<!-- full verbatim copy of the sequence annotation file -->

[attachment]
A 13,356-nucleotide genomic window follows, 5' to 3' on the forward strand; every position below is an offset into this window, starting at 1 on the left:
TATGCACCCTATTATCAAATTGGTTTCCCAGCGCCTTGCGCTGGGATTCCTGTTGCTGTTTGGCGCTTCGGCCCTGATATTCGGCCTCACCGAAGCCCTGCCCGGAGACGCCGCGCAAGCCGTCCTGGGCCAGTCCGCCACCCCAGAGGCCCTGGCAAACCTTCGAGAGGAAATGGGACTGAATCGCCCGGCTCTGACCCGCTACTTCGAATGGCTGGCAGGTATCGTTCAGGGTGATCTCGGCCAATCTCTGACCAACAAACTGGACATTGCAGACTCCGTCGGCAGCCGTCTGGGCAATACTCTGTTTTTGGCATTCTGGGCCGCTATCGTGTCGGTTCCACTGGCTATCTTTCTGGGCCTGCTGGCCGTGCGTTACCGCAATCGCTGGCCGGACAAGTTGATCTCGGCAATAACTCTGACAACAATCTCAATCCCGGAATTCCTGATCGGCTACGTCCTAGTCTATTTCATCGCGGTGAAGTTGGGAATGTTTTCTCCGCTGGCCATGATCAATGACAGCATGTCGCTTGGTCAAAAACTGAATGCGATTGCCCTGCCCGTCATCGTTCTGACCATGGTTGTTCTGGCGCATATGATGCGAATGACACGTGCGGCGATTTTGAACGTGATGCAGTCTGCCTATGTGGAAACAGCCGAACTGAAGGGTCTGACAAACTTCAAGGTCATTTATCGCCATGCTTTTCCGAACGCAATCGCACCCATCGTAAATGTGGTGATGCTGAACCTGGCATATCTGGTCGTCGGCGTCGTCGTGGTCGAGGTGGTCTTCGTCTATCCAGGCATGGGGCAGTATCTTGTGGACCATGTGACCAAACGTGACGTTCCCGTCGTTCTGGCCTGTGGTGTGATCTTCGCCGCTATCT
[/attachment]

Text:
A 13,356-nucleotide genomic window follows, 5' to 3' on the forward strand; every position below is an offset into this window, starting at 1 on the left:
TATGCACCCTATTATCAAATTGGTTTCCCAGCGCCTTGCGCTGGGATTCCTGTTGCTGTTTGGCGCTTCGGCCCTGATATTCGGCCTCACCGAAGCCCTGCCCGGAGACGCCGCGCAAGCCGTCCTGGGCCAGTCCGCCACCCCAGAGGCCCTGGCAAACCTTCGAGAGGAAATGGGACTGAATCGCCCGGCTCTGACCCGCTACTTCGAATGGCTGGCAGGTATCGTTCAGGGTGATCTCGGCCAATCTCTGACCAACAAACTGGACATTGCAGACTCCGTCGGCAGCCGTCTGGGCAATACTCTGTTTTTGGCATTCTGGGCCGCTATCGTGTCGGTTCCACTGGCTATCTTTCTGGGCCTGCTGGCCGTGCGTTACCGCAATCGCTGGCCGGACAAGTTGATCTCGGCAATAACTCTGACAACAATCTCAATCCCGGAATTCCTGATCGGCTACGTCCTAGTCTATTTCATCGCGGTGAAGTTGGGAATGTTTTCTCCGCTGGCCATGATCAATGACAGCATGTCGCTTGGTCAAAAACTGAATGCGATTGCCCTGCCCGTCATCGTTCTGACCATGGTTGTTCTGGCGCATATGATGCGAATGACACGTGCGGCGATTTTGAACGTGATGCAGTCTGCCTATGTGGAAACAGCCGAACTGAAGGGTCTGACAAACTTCAAGGTCATTTATCGCCATGCTTTTCCGAACGCAATCGCACCCATCGTAAATGTGGTGATGCTGAACCTGGCATATCTGGTCGTCGGCGTCGTCGTGGTCGAGGTGGTCTTCGTCTATCCAGGCATGGGGCAGTATCTTGTGGACCATGTGACCAAACGTGACGTTCCCGTCGTTCTGGCCTGTGGTGTGATCTTCGCCGCTATCT